This will occur after the third parcel of more than 15 million fully paid ordinary shares held under voluntary escrow trading restrictions is released, which is expected to occur on November 24.
The balance of the VSPC acquisition will be released in a final tranche in three months from now.
Lithium Australia aspires to ‘close the loop’ on the energy-metal cycle in an ethical and sustainable manner.
To that end, it has amassed a portfolio of projects and alliances and developed innovative extraction processes to convert all lithium silicates to lithium chemicals.
From these, the company plans to produce advanced components for the lithium-ion battery industry.
The final step for Lithium Australia involves recycling of spent batteries and e-waste.
By uniting resources and the best available technology, Lithium Australia seeks to establish a vertically integrated lithium processing business.
The company’s subsidiary VSPC forms part of this strategy with its Brisbane plant that produces lithium iron phosphate (LFP) cathode powder for use in the production of lithium-ion batteries.
This plant, which is Australia’s only cathode powder pilot plant and battery-testing facility, was recently recommissioned.
At the time, Lithium Australia’s managing director Adrian Griffin said: “We are convinced that VSPC’s elegant solution to increasing lithium-ion battery efficiency is the best available for production of LFP cathode powders.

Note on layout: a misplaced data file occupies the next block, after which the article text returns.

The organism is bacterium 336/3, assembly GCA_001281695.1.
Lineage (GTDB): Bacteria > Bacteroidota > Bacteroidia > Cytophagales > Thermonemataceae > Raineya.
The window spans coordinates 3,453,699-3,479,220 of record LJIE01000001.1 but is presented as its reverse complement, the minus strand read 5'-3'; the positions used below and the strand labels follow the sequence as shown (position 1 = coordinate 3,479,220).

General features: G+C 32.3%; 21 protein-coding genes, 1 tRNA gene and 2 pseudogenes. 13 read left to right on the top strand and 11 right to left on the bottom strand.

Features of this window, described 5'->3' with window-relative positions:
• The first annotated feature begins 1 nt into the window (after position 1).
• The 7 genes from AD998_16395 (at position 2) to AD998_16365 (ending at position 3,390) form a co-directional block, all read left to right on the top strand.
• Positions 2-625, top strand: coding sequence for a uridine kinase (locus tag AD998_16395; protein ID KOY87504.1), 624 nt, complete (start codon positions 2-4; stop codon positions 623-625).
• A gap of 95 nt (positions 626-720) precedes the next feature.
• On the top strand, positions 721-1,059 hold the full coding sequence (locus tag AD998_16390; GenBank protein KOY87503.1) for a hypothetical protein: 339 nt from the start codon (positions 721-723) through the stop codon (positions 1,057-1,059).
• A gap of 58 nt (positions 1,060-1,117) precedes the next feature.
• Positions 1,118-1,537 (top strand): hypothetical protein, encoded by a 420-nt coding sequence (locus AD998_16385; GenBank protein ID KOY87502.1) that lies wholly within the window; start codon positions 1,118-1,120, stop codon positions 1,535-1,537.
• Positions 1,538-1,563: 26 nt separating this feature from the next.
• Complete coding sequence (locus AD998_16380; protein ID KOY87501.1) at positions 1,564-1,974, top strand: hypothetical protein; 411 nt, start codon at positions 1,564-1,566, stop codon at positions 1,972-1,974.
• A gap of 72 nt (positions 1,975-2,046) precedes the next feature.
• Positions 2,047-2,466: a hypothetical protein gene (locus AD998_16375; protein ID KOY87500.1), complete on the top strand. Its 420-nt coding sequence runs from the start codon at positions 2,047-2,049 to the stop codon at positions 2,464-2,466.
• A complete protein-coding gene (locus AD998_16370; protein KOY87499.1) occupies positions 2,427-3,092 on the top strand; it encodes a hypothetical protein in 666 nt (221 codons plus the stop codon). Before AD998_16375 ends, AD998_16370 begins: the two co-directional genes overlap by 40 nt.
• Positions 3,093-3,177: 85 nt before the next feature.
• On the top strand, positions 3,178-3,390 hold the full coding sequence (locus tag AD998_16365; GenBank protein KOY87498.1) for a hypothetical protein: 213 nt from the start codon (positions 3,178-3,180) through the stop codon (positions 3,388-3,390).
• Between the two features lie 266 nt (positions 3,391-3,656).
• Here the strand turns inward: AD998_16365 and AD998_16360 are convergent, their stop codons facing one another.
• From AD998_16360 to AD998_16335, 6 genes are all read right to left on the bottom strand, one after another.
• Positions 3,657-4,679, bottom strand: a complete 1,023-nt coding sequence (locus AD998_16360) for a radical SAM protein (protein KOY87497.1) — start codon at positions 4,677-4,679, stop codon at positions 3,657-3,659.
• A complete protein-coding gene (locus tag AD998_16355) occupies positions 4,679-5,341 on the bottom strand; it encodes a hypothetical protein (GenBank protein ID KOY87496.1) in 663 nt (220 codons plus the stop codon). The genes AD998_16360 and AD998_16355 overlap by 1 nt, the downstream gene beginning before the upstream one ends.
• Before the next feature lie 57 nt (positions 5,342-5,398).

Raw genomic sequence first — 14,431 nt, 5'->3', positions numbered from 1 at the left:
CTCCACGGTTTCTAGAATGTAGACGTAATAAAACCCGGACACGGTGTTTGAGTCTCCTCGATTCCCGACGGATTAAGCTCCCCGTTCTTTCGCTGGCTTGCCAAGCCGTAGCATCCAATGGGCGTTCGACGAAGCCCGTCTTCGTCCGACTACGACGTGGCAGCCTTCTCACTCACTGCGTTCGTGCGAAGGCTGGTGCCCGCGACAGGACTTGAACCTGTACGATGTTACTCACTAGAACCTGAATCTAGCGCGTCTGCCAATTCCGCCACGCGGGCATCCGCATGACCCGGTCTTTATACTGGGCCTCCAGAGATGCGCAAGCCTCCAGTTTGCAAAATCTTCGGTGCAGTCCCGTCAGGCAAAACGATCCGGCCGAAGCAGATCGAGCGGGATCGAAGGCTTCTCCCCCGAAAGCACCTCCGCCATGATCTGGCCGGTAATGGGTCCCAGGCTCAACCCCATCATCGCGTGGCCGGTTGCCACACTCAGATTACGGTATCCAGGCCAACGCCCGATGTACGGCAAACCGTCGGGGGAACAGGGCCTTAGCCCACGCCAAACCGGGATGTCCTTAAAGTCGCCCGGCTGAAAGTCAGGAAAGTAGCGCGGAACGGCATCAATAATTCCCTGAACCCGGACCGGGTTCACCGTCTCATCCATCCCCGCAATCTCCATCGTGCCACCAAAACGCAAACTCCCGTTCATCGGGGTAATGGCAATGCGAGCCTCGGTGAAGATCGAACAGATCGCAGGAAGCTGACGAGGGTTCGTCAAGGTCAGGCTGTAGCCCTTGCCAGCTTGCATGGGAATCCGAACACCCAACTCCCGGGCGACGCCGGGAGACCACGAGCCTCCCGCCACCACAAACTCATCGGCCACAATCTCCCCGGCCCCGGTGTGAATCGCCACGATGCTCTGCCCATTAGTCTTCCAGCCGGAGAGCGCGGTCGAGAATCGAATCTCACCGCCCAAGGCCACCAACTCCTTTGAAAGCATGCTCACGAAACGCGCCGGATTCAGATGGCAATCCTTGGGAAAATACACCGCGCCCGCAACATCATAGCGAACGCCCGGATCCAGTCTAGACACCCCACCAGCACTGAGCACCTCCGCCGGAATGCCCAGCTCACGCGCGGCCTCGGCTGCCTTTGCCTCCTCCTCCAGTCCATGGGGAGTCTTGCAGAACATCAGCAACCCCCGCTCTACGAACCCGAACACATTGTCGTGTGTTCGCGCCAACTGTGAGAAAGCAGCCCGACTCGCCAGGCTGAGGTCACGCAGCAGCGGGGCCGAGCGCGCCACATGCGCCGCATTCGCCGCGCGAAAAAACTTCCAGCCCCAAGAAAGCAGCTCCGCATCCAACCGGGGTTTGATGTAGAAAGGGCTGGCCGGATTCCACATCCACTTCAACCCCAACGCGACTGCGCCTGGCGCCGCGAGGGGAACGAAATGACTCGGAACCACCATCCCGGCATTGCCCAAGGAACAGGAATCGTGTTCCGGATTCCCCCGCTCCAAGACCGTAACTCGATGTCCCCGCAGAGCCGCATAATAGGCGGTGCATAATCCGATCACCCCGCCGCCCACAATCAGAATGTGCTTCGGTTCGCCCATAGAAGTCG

“The technology also has applications in catalyst and medical fields. Independent tests have already shown that VSPC cathode powders out-perform industry benchmarks – a compelling reason for cell makers to use VSPC material.”
SiLeach® processing trials
Lithium Australia is also undertaking stage II processing trials of its SiLeach® technology at a facility in Sydney, NSW.
The objective is to use the processing technology to convert mine waste into lithium-ion batteries, which would be a world first.
Processing trials are being undertaken at the ANSTO facility in NSW.
Trade-off studies are underway to resize the company’s proposed large-scale pilot plant (LSPP) with an objective of reducing capital costs.
Despite the additional engineering requirements of resizing the LSPP, Lithium Australia remains confident that the studies required for commitment to construction of the plant will be complete this quarter as the plans are well advanced.
The company is also reassessing the pilot plant location to optimise technical and financial benefits.
This process will take into account the principal financial considerations together with intangibles such as the ability to manage research & development in offshore jurisdictions.